White Hill residents still awaiting help
Three months after they were promised relocation, White Hill, St Andrew residents say they are still waiting, and suffering in the meantime.
While at least two residents have been moved to Farmers, St Thomas, the remaining residents said they have not been getting the assistance that Minister of Housing and Lands Denis Kellman assured would be provided.
The area has been affected by road slippage for several years, but last November heavy rainfall caused another large section of the road to collapse, prompting a visit from Minister of Transport and Works Michael Lashley and a promise from Kellman that $25,000 grants would be made available to help them relocate.
“Nobody has come to us about accessing the $25,000 promised householders for relocation. Two residents from White Hill visited the National Housing Corporation and officials there told them they knew nothing about the grant,” outspoken resident Carlitha Andrews said when Barbados TODAY visited the area over the weekend.
However, when contacted, Kellman said the disbursement would depend on the availability of funds.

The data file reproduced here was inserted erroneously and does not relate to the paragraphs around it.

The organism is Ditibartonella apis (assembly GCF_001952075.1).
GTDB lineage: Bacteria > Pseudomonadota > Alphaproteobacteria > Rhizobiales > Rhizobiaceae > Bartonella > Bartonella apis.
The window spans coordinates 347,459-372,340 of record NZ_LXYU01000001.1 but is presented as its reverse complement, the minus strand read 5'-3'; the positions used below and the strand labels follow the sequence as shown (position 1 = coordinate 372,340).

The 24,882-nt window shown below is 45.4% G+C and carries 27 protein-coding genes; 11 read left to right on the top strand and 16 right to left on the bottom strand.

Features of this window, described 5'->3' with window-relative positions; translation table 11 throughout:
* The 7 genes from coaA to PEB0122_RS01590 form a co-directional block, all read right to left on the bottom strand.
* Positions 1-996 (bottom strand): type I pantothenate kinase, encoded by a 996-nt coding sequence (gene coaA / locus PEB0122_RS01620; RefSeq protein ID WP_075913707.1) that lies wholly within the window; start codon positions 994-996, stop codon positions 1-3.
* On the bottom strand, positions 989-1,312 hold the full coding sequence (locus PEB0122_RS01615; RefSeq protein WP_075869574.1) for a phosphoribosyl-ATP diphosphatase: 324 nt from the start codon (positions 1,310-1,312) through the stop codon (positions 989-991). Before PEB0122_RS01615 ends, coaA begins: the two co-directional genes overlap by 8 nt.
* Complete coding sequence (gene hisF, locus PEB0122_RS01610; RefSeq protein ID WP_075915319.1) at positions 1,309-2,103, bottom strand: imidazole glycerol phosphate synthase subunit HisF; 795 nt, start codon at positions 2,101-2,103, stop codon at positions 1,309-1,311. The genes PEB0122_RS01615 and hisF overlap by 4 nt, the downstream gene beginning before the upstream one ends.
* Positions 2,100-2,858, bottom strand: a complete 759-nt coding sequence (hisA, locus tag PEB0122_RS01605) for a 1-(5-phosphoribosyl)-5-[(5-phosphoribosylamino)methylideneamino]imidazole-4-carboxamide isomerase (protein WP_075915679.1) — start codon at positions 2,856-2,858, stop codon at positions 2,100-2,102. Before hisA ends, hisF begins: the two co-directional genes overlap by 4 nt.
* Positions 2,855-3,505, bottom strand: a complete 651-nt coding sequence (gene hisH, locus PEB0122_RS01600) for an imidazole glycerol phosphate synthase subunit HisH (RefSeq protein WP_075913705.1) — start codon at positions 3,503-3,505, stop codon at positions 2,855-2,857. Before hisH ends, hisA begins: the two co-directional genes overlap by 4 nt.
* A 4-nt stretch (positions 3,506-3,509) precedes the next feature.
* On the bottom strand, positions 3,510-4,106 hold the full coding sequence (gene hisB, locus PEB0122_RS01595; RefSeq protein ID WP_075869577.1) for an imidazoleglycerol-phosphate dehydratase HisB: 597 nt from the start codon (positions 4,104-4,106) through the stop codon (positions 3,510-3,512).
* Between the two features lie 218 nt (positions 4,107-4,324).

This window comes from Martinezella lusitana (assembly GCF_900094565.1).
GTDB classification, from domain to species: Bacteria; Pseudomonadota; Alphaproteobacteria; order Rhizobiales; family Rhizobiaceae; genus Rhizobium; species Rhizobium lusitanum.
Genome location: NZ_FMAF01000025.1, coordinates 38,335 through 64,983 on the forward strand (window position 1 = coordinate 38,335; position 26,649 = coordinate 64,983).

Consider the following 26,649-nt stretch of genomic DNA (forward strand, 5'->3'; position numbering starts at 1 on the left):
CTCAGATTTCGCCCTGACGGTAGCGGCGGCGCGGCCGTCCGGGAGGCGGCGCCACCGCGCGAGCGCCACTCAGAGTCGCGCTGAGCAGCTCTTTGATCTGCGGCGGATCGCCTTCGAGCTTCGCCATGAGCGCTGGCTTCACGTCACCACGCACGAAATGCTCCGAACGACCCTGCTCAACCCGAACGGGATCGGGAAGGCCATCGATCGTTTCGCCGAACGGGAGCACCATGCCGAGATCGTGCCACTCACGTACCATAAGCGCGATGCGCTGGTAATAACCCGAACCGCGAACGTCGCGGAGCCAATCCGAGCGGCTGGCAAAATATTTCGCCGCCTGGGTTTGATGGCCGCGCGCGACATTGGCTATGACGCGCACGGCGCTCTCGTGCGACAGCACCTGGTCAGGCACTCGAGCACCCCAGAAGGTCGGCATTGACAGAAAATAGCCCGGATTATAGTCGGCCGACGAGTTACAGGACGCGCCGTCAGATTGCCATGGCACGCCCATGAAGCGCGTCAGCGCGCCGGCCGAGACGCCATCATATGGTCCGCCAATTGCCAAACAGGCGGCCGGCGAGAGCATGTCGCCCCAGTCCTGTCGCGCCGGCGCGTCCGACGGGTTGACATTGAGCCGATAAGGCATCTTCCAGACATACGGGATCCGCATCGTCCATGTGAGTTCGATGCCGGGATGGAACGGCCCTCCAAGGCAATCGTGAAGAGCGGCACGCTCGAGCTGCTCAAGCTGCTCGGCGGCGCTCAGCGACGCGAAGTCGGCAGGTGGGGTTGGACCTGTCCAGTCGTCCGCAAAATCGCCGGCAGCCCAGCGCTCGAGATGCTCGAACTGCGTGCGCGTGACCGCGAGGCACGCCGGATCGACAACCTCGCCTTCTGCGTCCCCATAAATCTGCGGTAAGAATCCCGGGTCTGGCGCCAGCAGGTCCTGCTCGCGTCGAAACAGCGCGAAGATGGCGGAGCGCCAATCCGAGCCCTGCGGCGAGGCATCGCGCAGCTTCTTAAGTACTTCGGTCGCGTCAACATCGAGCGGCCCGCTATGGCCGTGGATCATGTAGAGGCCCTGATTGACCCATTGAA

Andrews, meantime, questioned how the residents would get their possessions out.
“How are we supposed to move the houses and household [items] without a road being in place? Construct a temporary road so that we can move around freely,” she said.
“The residents are going crazy. It is disturbing me because I cannot get out as I like. There are residents who have not left their homes since the road collapsed on November 22, 2014. Even if the rain does not fall in the area, there is seepage of potable water into the soil from badly rusted pipe lines.”
Andrews added that some of her neighbours were sleeping at other people’s homes “because they cannot take the chance of staying in their homes at night or even during the day”.
The situation was also affecting children attending school.
“As recently as [last] Friday morning when the rain fell, the bus which transports the children of the area to the Hillaby/ Turners Hall Primary School could not climb the hill because of the slippery condition of the road. The road is narrow, and if the driver makes a mistake the bus carrying school children as young five years old could plunge into the deep gullies in the area,” Andrews said, adding that her daughter was expected to sit the Common Entrance Examination this year and could not afford to miss classes.
Meantime, former White Hill resident Patricia Phillips, who moved to Farmers three weeks ago, told Barbados TODAY she felt happy not to be living in fear of land slippage.